Seahawks vs. Redskins: Sketching out a Game Plan for Washington

Brad Gagnon@Brad_Gagnon NFL National ColumnistJanuary 4, 2013

LANDOVER, MD - DECEMBER 30:  Robert Griffin III #10 of the Washington Redskins warms up prior to a game against the Dallas Cowboys at FedExField on December 30, 2012 in Landover, Maryland.  (Photo by Patrick McDermott/Getty Images)
Patrick McDermott/Getty Images

In mere hours the Seattle Seahawks will fly out of the state of Washington and into the city of Washington for what many consider to be the most intriguing game of wild-card weekend in the NFL. The Redskins and Seahawks are very similar, and both are riding long winning streaks entering January. 

So how does Washington defeat its twin brother? Here are some suggestions for Mike Shanahan and the rest of his coaching staff. 


Run it first with Alfred Morris

This is a run-first team, and Morris is the hottest player in this game. They have to continue to feed the rookie running back early and often, especially considering the fact that Robert Griffin III is likely to be slowed again by his braced-up right knee. 

The Seahawks' defense deservedly has a great reputation, but this team is vulnerable on the ground. In fact, only two NFL defenses have given up more yards per carry than the Seahawks have since Week 7. And on the flip side, the Redskins finished the regular season ranked first in total rushing yards and second in yards per carry. 

B/R NFC West lead writer Tyson Langland told me earlier this week that the key for the 'Skins will be getting outside the tackles:

"Running the ball off tackle at Chris Clemons, Red Bryant and Bruce Irvin would be Washington's best bet. Far too many teams try to pound Seattle right up the middle—their defensive ends are pass rushers, not run defenders."

Running off tackle is something the 'Skins do quite well with the read-option. Plus, Morris is averaging 5.9 yards per carry when running outside the left tackle this season, according to Pro Football Focus.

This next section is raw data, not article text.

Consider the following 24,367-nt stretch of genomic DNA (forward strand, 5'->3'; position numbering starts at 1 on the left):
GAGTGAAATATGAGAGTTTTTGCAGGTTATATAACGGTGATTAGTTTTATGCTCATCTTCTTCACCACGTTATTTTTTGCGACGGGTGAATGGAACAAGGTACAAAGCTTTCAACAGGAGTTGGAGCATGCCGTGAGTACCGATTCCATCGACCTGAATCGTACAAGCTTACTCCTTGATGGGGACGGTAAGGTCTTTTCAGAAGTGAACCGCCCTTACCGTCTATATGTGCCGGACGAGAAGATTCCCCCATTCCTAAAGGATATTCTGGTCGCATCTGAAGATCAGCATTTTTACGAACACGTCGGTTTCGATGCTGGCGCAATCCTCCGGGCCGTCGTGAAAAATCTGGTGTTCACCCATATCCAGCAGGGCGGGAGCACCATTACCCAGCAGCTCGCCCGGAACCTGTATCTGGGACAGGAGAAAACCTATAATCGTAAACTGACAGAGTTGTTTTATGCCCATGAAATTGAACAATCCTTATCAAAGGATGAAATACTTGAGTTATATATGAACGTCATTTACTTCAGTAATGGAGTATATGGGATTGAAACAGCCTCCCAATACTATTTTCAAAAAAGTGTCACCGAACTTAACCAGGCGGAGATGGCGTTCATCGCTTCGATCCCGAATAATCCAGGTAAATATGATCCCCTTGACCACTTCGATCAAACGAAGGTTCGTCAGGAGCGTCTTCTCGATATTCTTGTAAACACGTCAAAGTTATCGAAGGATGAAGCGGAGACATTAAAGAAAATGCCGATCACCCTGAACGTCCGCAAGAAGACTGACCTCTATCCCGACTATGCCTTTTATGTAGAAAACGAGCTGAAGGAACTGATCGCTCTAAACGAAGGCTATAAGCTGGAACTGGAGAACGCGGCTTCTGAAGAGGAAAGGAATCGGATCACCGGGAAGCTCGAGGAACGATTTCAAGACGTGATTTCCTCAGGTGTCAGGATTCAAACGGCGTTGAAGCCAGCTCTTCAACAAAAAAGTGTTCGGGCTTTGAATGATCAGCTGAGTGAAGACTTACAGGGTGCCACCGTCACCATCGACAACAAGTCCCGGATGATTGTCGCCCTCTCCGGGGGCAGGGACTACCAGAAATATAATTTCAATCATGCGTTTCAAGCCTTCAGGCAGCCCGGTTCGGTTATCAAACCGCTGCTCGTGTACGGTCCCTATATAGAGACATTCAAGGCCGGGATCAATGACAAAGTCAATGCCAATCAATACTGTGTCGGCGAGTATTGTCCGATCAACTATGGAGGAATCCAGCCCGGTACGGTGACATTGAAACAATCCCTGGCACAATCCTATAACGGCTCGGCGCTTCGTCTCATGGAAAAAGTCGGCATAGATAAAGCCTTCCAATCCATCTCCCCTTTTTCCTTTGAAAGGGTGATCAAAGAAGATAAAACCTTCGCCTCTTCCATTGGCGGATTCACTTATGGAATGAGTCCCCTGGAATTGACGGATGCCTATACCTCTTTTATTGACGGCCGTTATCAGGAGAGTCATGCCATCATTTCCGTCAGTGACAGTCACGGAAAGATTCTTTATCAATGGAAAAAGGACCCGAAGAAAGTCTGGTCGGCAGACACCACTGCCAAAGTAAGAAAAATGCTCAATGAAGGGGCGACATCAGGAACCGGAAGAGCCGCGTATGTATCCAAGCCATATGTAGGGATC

But don't be afraid to drop back and throw it around

It goes without saying that it's crucial the 'Skins win the turnover battle against Seattle, but what's strange is that in order to do that, they'd actually be better off passing than running. Despite having a rookie quarterback, Washington has proven this year than it is more liable to turn the ball over on running plays than on passing plays. 

The Redskins only turned it over 14 times this year, which is the sixth-lowest regular-season total in NFL history. The problem is that Seattle forced 31 turnovers on defense. And when you look more closely, you see why running too much could be dangerous. 

The Seahawks forced 20 fumbles during the regular season, ranking fifth in the league. Meanwhile, Morris and Griffin combined to fumble 16 times. They were lucky that all but five of those fumbles were recovered by players wearing burgundy, but that's still a concern. Morris himself lost two fumbles in the month of December, while Griffin tossed only five interceptions all season (good for the lowest interception percentage in the NFL). 

This game is expected to be extremely close, so the 'Skins can't afford a bad bounce. And if they completely ditch the passing game because they fear top-notch Seattle cornerbacks Richard Sherman and Brandon Browner, they could end up paying by giving the tough Seahawks' front seven a chance to key on Griffin (the runner) and Morris and pop a ball or two loose.